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Browsing: Papers of John Adams, Volume 4


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Docno: ADMS-06-04-02-0228

Author: Edwards, Thomas
Recipient: Adams, John
Date: 1776-08-23

From Thomas Edwards

[salute] Sir

In the general Calamity of the times, I find there is little or no Business to be had unless help'd and push'd forward by some able and powerful Friend; Necessity at length obliges me to seek one, and I apply to you, Sir, in preference to another on Account of the Notice you have heretofore taken of me; I have delay'd this Application thus long, lest I should give you trouble, not that the trouble is less now, but my Necessity greater.
Cannot the Continental Agent here be directed to apply to me to file Libels against what Prizes may be brought in here by the Continental Cruizers and to do what Business may be needful in our Way here, or is there not wanted a Deputy Judge Advocate, that Business I'm acquainted with as I acted as an Assistant to Mr. Tudor 5 or 6 { 488 } Months last Year at Cambridge, but his removing to N. York deprived me of that, or in short is there not any Place which you think will be agreable to me. If you can effect anything of this kind it will be conferring a great Obligation on one who will ever hold you in grateful Remembrance. If you think proper you may communicate this to S. Adams Esqr. who knew my Father (who is now no more) and perhaps for his Sake if not my own he will assist his Son. Impute the Liberty I have taken to my Necessity and presumption on your kind Assistance. If you will be so kind as to write an Answer to this and acquaint me if there is any probability of my succeeding in my Requests I shall esteem it a great favour done to Sir Your humble Servt.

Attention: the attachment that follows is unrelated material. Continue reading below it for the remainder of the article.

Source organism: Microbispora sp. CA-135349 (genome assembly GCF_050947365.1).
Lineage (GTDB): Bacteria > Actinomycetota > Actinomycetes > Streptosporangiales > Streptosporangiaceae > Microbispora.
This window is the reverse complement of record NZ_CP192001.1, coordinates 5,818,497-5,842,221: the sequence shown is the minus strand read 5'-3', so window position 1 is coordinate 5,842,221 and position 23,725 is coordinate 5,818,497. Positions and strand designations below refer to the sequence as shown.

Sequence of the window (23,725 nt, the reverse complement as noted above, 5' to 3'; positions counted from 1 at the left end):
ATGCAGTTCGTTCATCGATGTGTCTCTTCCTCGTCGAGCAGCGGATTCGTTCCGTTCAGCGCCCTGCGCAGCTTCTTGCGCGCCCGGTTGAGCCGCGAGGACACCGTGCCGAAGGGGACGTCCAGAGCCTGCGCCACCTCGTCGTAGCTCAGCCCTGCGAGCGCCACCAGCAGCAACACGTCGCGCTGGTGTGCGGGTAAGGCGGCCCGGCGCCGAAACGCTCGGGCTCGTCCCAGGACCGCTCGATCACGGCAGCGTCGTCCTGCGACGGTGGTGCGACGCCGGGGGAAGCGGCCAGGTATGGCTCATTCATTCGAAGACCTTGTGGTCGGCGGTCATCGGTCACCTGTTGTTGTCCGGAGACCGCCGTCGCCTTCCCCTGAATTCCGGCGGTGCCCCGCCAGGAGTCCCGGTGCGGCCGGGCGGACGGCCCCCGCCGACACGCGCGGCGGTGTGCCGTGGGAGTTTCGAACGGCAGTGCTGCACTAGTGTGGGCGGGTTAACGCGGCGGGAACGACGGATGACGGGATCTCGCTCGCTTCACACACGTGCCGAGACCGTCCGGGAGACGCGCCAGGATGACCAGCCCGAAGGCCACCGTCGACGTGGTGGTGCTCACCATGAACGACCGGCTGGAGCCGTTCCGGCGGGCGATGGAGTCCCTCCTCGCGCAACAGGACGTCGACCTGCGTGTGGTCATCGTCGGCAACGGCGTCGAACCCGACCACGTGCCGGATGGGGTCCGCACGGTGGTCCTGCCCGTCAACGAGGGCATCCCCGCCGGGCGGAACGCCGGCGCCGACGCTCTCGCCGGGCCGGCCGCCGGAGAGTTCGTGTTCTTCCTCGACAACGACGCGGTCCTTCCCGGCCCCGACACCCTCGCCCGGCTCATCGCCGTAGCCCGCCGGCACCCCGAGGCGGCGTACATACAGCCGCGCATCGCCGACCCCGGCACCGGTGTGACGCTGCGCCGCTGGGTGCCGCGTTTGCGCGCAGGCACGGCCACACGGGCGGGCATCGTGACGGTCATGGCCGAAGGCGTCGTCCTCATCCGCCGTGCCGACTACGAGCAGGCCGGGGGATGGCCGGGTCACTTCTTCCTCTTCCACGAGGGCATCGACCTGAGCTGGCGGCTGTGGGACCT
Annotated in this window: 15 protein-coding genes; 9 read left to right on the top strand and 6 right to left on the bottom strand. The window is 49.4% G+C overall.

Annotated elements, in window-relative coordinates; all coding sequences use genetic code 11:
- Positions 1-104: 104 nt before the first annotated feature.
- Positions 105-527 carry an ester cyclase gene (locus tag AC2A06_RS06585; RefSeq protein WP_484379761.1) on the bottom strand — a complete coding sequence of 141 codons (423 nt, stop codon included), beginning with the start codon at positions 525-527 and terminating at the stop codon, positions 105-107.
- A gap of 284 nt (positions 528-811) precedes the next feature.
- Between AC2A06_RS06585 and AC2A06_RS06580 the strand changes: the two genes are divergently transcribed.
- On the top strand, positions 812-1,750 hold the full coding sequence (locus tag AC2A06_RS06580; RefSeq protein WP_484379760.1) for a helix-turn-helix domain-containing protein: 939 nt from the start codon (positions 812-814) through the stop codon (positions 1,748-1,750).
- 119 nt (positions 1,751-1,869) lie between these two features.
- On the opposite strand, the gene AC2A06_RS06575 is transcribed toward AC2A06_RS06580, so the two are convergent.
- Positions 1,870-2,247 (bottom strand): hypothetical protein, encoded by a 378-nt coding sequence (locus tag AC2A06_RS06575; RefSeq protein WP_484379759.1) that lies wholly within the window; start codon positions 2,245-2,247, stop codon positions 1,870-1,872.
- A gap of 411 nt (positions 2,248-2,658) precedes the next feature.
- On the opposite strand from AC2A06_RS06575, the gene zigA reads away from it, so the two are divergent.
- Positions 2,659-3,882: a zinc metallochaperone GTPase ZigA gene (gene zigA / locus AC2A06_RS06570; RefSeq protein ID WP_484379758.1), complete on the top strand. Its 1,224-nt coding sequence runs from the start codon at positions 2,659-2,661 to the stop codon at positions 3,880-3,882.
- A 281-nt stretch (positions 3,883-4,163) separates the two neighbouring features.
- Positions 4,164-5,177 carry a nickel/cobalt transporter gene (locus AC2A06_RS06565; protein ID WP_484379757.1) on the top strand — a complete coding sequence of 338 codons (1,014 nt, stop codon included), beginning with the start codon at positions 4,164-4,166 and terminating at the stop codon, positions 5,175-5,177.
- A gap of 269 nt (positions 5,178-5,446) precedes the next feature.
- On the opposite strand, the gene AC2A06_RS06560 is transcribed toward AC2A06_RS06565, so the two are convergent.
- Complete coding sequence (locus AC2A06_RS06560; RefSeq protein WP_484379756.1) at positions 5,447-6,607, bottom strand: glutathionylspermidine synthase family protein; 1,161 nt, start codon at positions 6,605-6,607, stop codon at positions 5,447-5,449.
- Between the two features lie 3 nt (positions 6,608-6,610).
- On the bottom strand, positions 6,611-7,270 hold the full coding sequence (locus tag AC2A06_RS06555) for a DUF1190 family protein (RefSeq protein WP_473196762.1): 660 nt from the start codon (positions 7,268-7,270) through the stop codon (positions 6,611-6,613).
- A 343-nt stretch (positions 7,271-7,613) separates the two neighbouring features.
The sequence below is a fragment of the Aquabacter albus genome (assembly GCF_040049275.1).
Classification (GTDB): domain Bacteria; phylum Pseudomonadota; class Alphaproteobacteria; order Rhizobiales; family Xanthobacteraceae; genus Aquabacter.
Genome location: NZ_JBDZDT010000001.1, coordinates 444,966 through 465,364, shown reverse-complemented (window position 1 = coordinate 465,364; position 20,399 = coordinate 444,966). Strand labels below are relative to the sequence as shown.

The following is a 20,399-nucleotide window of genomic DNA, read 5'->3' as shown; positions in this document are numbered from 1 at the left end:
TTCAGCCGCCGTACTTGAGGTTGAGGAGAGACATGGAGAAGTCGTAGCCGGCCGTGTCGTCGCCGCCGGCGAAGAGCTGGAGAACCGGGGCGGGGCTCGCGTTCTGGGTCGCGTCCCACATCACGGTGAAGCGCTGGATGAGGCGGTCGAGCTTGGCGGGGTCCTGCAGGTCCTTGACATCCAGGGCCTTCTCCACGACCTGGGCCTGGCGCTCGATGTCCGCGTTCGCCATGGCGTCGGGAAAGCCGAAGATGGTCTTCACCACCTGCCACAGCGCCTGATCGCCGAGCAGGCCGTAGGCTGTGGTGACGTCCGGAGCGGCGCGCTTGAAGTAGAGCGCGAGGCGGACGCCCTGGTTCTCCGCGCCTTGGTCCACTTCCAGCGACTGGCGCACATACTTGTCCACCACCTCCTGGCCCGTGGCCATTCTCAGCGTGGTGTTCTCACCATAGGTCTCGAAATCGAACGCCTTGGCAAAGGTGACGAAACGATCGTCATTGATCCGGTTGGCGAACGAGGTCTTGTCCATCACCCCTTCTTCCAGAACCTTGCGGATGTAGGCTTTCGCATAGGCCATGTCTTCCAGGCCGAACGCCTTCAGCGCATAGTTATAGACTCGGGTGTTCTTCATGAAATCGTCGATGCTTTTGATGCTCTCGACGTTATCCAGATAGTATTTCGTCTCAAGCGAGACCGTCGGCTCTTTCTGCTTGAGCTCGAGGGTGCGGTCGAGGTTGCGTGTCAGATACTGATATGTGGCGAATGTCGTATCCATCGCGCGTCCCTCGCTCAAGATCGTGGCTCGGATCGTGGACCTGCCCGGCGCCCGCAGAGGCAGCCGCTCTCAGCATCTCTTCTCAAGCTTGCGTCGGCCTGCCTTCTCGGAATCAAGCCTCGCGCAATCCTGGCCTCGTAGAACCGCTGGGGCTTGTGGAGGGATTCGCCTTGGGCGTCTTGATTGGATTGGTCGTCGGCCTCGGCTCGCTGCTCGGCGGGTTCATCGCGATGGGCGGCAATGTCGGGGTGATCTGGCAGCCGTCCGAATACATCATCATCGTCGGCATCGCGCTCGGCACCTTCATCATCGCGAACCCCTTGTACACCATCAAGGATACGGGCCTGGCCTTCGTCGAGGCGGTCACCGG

[signed] Thos: Edwards1
RC (Adams Papers); addressed: “To The Honble John Adams Esqr. Member of Congress Philadelphia”; docketed: “Mr Tho. Edwards Aut 23. 1776.”
1. JA replied on 1 Oct., regretting that he could do little to help Edwards ( LbC , Adams Papers). In spite of suspicions about his loyalty which led to his brief detention in Feb. 1777, Thomas Edwards (1753–1806), a Harvard graduate and former Braintree schoolmaster who changed to law, was named deputy judge advocate in April 1780 and judge advocate for the Continental Army in Oct. 1782, holding the latter position until his retirement in Aug. 1783 (Sibley-Shipton, Harvard Graduates , 17:507–510; Heitman, Register Continental Army , p. 212).

Docno: ADMS-06-04-02-0229

Author: Gates, Horatio
Recipient: Adams, John
Date: 1776-08-23

From Horatio Gates

[salute] Dear Sir

I have the Satisfaction to acquaint You that immediately after my Arrival here I appointed Mr. Rice a Major of Brigade. He is a most deserving young Man and will do Honour to the profession. The Inclosed from Lieutt. Col. Baldwin1 I have the pleasure to send You, and entreat you will endeavour to procure him the Rank he Requests. I can assure You Sir he is a most Excellent Officer, and the Only one I can depend upon here in the Engineering Branch. I must refer you to Chase for all that is worth knowing from hence. If you can hold the Enemy Fast upon Saten Island, I think there is but little likelyhood that those in Canada will be able to pass here. May Him who gives the Race to the Slow, and The Battle to the Weak, prosper Our Arms. My very Affectionate Compliments to Messrs. Adams, Gerry, Paine, &c. &c. with the most Cordial Affection, I am Dear Sir Your much Obliged & most obedt: Humble Servent
[signed] Horatio Gates
1. This enclosure has not been found, but it, together with Gates' recommendation { 489 } and Jeduthun Baldwin's most recent letter to JA (22 July, above), may have brought about on 3 Sept. the appointment of Baldwin as engineer with the rank of colonel ( JCC , 5:732).